Generating a hard-coded build number/version name in your Java app

TLDR;

It’s now possible to easily generate a version number for Java apps during the build as a static final field without any runtime dependencies using the annotation processor of the cloudogu/versionName library.


While developing and operating apps with Java for more than a decade, I found one of the recurring problems when working with (or debugging) an app is the matching of the app to the corresponding source code revision/commit/version. So it’s usually a good idea to add a version name, commit id, or build number to your app. I wrote about this topic multiple times and authored a library (now cloudogu/versionName) to automate this task. I thought I’d be through with this topic. Thouroughly. Honestly.

However, while getting started with GraalVM native images, I struck me that the cloudogu/versionName library has shortcomings: It reads the version name from a file (MANIFEST.MF or properties file) within the jar. GraalVM native images are not packaged as jar, though. While we could of course copy the file manually, it made me wonder if a reading a read-only value from a text files isn’t the proper solution. Why don’t we hard-code this into a Java constant? After all, this feels more read-only than a text file and is much easier to read. Also, there’s no more risk of IOExceptions, different behaviours in JDKs, or environments (jar/war). But obviously the writing of the version name field (i.e. generating code) has to be automated.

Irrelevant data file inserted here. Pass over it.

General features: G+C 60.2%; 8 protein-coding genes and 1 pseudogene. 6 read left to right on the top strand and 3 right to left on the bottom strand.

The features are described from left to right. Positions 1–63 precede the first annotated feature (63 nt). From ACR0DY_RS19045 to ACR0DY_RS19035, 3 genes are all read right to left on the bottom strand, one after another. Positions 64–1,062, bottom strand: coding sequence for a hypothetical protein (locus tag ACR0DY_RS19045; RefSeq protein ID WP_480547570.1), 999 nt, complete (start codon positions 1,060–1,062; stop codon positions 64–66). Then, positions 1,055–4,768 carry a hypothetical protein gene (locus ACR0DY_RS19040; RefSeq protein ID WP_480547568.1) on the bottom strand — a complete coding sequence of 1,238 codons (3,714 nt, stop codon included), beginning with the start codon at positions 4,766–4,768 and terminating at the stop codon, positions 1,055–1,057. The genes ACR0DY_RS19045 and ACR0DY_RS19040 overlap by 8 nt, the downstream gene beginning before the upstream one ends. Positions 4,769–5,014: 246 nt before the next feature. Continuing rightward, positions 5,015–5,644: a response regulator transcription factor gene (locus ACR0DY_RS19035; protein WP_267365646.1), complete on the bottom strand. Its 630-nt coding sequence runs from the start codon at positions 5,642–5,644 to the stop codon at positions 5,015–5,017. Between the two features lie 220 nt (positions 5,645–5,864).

I sat and thought how this could be realized. The official way of generating code with Java are annotation processors.  From a user perspective an implementation that uses byte code manipulation could be easier to use. OTOH this would require lots of vodoo. If you’re interested in the amount of voodoo, I recommend reading this classic: Project Lombok – Trick Explained.

So, annotations processors it is! Now, I’m happy to announce that the new version 2.1.0 of cloudogu/versionName contains an annotation processor, that generates a Version.NAME constant. This has another neat side effect: at runtime, there is no longer a need to include the library itself. All is done at compile time, zero dependencies at runtime!